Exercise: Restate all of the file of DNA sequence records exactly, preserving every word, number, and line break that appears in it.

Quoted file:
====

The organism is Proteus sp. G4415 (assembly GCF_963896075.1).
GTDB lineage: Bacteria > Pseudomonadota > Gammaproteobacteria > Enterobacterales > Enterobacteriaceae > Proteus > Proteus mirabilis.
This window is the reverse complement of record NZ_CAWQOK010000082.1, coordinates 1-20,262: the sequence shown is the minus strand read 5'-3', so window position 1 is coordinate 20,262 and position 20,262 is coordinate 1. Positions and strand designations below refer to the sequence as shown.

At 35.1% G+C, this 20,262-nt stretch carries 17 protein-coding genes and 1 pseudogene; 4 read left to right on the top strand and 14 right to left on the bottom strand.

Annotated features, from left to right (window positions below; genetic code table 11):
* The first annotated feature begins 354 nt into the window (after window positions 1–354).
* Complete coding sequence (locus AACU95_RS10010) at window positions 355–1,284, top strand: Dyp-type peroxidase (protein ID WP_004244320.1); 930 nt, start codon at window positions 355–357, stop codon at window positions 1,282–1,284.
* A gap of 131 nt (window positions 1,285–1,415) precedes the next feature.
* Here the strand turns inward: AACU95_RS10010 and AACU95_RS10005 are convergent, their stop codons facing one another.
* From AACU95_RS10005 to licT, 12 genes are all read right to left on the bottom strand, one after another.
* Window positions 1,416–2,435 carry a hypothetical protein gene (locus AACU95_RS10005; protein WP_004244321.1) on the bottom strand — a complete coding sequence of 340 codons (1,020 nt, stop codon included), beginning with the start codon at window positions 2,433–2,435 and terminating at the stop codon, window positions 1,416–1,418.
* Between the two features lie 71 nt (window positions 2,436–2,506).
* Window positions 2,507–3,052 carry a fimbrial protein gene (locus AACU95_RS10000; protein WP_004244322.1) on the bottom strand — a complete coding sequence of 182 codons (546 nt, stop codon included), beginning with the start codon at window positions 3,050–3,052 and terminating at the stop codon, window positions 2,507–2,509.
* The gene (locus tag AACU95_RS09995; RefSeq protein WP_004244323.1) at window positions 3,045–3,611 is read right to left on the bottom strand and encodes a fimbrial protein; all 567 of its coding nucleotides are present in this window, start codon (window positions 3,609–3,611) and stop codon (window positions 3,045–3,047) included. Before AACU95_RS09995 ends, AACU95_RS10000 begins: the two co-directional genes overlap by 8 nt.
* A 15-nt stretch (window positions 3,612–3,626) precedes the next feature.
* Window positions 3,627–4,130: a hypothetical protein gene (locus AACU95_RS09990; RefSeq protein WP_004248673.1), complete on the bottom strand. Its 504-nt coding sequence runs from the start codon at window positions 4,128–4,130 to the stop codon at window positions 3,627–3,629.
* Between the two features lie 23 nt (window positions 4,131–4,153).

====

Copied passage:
The organism is Proteus sp. G4415 (assembly GCF_963896075.1).
GTDB lineage: Bacteria > Pseudomonadota > Gammaproteobacteria > Enterobacterales > Enterobacteriaceae > Proteus > Proteus mirabilis.
This window is the reverse complement of record NZ_CAWQOK010000082.1, coordinates 1-20,262: the sequence shown is the minus strand read 5'-3', so window position 1 is coordinate 20,262 and position 20,262 is coordinate 1. Positions and strand designations below refer to the sequence as shown.

At 35.1% G+C, this 20,262-nt stretch carries 17 protein-coding genes and 1 pseudogene; 4 read left to right on the top strand and 14 right to left on the bottom strand.

Annotated features, from left to right (window positions below; genetic code table 11):
* The first annotated feature begins 354 nt into the window (after window positions 1–354).
* Complete coding sequence (locus AACU95_RS10010) at window positions 355–1,284, top strand: Dyp-type peroxidase (protein ID WP_004244320.1); 930 nt, start codon at window positions 355–357, stop codon at window positions 1,282–1,284.
* A gap of 131 nt (window positions 1,285–1,415) precedes the next feature.
* Here the strand turns inward: AACU95_RS10010 and AACU95_RS10005 are convergent, their stop codons facing one another.
* From AACU95_RS10005 to licT, 12 genes are all read right to left on the bottom strand, one after another.
* Window positions 1,416–2,435 carry a hypothetical protein gene (locus AACU95_RS10005; protein WP_004244321.1) on the bottom strand — a complete coding sequence of 340 codons (1,020 nt, stop codon included), beginning with the start codon at window positions 2,433–2,435 and terminating at the stop codon, window positions 1,416–1,418.
* Between the two features lie 71 nt (window positions 2,436–2,506).
* Window positions 2,507–3,052 carry a fimbrial protein gene (locus AACU95_RS10000; protein WP_004244322.1) on the bottom strand — a complete coding sequence of 182 codons (546 nt, stop codon included), beginning with the start codon at window positions 3,050–3,052 and terminating at the stop codon, window positions 2,507–2,509.
* The gene (locus tag AACU95_RS09995; RefSeq protein WP_004244323.1) at window positions 3,045–3,611 is read right to left on the bottom strand and encodes a fimbrial protein; all 567 of its coding nucleotides are present in this window, start codon (window positions 3,609–3,611) and stop codon (window positions 3,045–3,047) included. Before AACU95_RS09995 ends, AACU95_RS10000 begins: the two co-directional genes overlap by 8 nt.
* A 15-nt stretch (window positions 3,612–3,626) precedes the next feature.
* Window positions 3,627–4,130: a hypothetical protein gene (locus AACU95_RS09990; RefSeq protein WP_004248673.1), complete on the bottom strand. Its 504-nt coding sequence runs from the start codon at window positions 4,128–4,130 to the stop codon at window positions 3,627–3,629.
* Between the two features lie 23 nt (window positions 4,131–4,153).